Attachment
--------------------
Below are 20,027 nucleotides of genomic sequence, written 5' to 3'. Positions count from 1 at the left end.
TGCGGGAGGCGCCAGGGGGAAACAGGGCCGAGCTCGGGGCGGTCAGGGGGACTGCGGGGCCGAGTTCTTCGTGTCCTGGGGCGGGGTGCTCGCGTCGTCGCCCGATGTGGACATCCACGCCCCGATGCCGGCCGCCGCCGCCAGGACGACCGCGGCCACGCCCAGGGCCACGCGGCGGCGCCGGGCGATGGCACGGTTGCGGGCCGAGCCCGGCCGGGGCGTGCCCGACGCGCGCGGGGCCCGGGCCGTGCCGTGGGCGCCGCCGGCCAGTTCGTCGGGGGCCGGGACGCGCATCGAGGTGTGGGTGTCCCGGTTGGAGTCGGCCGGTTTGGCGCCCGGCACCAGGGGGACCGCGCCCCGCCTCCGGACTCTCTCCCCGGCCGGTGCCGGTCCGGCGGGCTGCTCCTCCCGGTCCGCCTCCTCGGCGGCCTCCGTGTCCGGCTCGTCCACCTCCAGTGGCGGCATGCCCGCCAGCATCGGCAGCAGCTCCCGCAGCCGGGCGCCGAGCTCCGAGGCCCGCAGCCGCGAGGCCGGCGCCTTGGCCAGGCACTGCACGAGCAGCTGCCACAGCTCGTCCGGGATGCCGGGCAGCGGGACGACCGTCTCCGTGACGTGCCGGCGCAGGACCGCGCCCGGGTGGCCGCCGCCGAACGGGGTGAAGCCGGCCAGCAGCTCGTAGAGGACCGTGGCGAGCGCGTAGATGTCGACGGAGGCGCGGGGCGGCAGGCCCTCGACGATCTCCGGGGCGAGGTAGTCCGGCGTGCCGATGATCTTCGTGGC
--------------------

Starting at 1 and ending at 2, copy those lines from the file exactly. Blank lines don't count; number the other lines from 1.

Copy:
Below are 20,027 nucleotides of genomic sequence, written 5' to 3'. Positions count from 1 at the left end.
TGCGGGAGGCGCCAGGGGGAAACAGGGCCGAGCTCGGGGCGGTCAGGGGGACTGCGGGGCCGAGTTCTTCGTGTCCTGGGGCGGGGTGCTCGCGTCGTCGCCCGATGTGGACATCCACGCCCCGATGCCGGCCGCCGCCGCCAGGACGACCGCGGCCACGCCCAGGGCCACGCGGCGGCGCCGGGCGATGGCACGGTTGCGGGCCGAGCCCGGCCGGGGCGTGCCCGACGCGCGCGGGGCCCGGGCCGTGCCGTGGGCGCCGCCGGCCAGTTCGTCGGGGGCCGGGACGCGCATCGAGGTGTGGGTGTCCCGGTTGGAGTCGGCCGGTTTGGCGCCCGGCACCAGGGGGACCGCGCCCCGCCTCCGGACTCTCTCCCCGGCCGGTGCCGGTCCGGCGGGCTGCTCCTCCCGGTCCGCCTCCTCGGCGGCCTCCGTGTCCGGCTCGTCCACCTCCAGTGGCGGCATGCCCGCCAGCATCGGCAGCAGCTCCCGCAGCCGGGCGCCGAGCTCCGAGGCCCGCAGCCGCGAGGCCGGCGCCTTGGCCAGGCACTGCACGAGCAGCTGCCACAGCTCGTCCGGGATGCCGGGCAGCGGGACGACCGTCTCCGTGACGTGCCGGCGCAGGACCGCGCCCGGGTGGCCGCCGCCGAACGGGGTGAAGCCGGCCAGCAGCTCGTAGAGGACCGTGGCGAGCGCGTAGATGTCGACGGAGGCGCGGGGCGGCAGGCCCTCGACGATCTCCGGGGCGAGGTAGTCCGGCGTGCCGATGATCTTCGTGGC